Political Path Narrows for Exxon Deal With Russian Firm

By Bradley Olson and Jay Solomon Features Dow Jones Newswires

When President Donald Trump picked Rex Tillerson, the chief executive of Exxon Mobil Corp., to be his secretary of state, some oil analysts assumed the appointment signaled a potential revival of the firm's halted partnership with Russia.

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Four months later, with Exxon now seeking a waiver from U.S. sanctions to allow it to drill with Russian state-oil giant PAO Rosneft in the Black Sea, the political path for such an opportunity appears to be narrowing significantly.

Congress and the Federal Bureau of Investigation continue to probe ties between aides to Mr. Trump and Russia's government. Many lawmakers back expanded sanctions in response to assessments by the U.S. intelligence community that Moscow interfered in the U.S. presidential election.

"While a waiver to allow business with prohibited Russian entities may be in Exxon Mobil's interest, it would clearly not be in America's national security interest," Sen. Marco Rubio (R., Fla.) a member of the Senate Foreign Relations Committee, said in a statement to The Wall Street Journal.

Mr. Rubio joined other members of Congress -- of both parties -- in urging the Trump administration to reject Exxon's request to the Treasury Department's Office of Foreign Assets Control, saying Russia hasn't done anything to merit the loosening of sanctions. Exxon's request was floated in 2015 and renewed in March, according to a person familiar with the matter.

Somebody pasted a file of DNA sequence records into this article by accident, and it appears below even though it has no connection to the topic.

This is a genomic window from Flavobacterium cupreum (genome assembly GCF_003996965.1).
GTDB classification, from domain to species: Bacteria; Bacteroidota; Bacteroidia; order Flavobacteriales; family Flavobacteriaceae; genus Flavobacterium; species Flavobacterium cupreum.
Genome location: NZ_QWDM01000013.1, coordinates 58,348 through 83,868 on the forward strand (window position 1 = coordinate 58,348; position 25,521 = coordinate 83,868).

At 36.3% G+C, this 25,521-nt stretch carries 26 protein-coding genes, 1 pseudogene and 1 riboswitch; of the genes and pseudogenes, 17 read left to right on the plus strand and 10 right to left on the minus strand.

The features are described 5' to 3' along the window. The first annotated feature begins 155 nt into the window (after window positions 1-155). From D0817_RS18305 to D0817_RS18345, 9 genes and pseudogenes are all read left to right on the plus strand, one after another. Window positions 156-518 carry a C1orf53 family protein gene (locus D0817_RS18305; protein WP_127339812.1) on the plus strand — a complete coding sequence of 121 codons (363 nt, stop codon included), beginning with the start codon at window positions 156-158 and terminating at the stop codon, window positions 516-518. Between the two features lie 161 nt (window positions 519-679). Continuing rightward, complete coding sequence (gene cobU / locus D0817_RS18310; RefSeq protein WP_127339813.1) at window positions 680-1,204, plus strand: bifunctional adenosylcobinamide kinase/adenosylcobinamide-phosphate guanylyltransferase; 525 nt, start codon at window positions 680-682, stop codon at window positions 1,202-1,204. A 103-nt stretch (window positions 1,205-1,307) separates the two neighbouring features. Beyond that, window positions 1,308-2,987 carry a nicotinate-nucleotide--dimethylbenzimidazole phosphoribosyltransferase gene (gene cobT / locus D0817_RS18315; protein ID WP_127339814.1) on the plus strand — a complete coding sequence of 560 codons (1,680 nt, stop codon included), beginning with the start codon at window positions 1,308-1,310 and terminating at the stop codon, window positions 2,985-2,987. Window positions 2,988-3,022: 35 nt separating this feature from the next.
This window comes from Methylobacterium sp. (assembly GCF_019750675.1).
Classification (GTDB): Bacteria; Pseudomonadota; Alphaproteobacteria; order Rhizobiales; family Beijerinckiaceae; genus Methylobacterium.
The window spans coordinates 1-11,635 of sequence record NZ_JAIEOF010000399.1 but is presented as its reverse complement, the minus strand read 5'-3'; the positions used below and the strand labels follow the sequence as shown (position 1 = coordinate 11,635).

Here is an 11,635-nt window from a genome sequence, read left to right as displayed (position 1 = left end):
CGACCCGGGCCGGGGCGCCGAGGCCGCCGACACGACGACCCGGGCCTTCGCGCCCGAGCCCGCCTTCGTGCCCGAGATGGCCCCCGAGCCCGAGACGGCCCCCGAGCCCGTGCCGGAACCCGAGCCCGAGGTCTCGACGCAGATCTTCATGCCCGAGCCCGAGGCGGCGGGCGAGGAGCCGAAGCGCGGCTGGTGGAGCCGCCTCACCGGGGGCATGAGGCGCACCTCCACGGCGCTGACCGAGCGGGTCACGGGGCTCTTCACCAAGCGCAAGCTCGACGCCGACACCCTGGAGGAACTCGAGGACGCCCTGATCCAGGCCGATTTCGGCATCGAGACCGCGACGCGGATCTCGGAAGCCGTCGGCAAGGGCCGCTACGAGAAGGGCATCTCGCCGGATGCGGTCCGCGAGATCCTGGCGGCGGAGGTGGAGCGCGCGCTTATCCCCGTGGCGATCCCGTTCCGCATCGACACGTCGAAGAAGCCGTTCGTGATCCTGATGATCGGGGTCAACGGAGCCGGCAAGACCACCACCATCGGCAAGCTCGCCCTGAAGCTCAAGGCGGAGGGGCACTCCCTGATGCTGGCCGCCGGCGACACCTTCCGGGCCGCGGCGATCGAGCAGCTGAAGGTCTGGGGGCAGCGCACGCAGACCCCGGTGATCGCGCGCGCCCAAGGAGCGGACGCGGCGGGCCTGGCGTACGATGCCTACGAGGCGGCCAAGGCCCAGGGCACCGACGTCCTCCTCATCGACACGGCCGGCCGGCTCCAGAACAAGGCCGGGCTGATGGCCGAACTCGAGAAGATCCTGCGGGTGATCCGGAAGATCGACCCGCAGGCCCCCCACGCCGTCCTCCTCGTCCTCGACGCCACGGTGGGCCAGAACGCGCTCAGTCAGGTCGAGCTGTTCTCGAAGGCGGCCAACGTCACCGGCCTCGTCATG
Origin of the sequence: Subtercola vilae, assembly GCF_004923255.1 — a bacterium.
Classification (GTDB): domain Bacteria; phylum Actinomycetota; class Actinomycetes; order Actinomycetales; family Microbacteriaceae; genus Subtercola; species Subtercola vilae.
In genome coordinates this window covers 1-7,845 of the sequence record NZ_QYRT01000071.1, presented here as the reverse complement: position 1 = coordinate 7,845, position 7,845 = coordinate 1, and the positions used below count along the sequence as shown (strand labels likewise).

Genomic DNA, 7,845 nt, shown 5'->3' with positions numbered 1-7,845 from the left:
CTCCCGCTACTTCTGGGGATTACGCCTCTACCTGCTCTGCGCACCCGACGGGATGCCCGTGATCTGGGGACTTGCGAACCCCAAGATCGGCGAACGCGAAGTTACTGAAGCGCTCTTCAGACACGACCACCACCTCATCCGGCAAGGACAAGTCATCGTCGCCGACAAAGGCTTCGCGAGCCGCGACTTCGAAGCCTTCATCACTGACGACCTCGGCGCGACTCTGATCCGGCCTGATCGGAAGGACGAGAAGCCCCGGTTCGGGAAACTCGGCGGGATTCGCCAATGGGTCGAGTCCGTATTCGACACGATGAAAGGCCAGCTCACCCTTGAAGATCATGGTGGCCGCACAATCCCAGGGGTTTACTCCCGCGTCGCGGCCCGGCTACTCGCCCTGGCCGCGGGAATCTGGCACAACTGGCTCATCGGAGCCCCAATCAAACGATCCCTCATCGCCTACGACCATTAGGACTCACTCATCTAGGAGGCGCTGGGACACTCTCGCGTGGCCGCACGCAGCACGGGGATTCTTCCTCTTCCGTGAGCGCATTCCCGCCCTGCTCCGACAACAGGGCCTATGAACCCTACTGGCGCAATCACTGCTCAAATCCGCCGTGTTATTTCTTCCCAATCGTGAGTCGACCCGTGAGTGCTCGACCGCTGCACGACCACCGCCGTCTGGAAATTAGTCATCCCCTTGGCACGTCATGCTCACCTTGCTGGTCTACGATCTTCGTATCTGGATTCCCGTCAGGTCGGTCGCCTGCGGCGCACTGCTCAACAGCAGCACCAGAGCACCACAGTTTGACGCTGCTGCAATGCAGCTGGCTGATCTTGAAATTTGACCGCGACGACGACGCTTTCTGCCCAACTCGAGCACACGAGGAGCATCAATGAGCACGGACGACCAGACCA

" Vladimir Putin has taken no steps that would merit the removal of any sanctions," Sen. Bob Menendez (D., N.J.) said in a statement Thursday.

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"The last thing the United States should be doing is clearing the way for lucrative new business opportunities for Putin and his cronies," said Rep. Eliot Engel (D., N.Y.), the top-ranked Democrat on the House Committee on Foreign Affairs.

"Are they crazy?" was the message put up on Twitter on Wednesday by Sen. John McCain (R, Ariz.), the chairman of the Senate Armed Services Committee, in response to the news of Exxon's waiver request.

Mr. Rubio and Republican Sens. Lindsey Graham of South Carolina had both expressed reservations about Mr. Tillerson's nomination to be Secretary of State before voting to confirm him. A spokesman for Mr. Graham said he was unavailable.

Neither Exxon nor the U.S. Treasury Department would comment on the waiver request. State Department officials noted Mr. Tillerson has pledged to recuse himself for two years from any issue involving his former company.

Exxon has sought permission to drill in Russia's Black Sea waters since mid-2015, a request the Obama administration didn't approve. Exxon is wary of the efforts of rivals such as Italian oil company Eni SpA and Norway's Statoil ASA to continue to explore Russian prospects despite European Union sanctions.

Exxon has until the end of the year to drill in the Black Sea, according to its agreement with Rosneft. It can obtain a license to operate only if it makes a discovery, a possibility that will become increasingly unlikely if Treasury doesn't grant a waiver soon.

Mr. Tillerson said earlier this month that U.S.-Russia relations had reached a "low point," in comments following U.S. bombing of a Syrian air base in response to the regime's apparent use of chemical weapons.

Write to Bradley Olson at Bradley.Olson@wsj.com and Jay Solomon at jay.solomon@wsj.com

(END) Dow Jones Newswires

April 20, 2017 19:45 ET (23:45 GMT)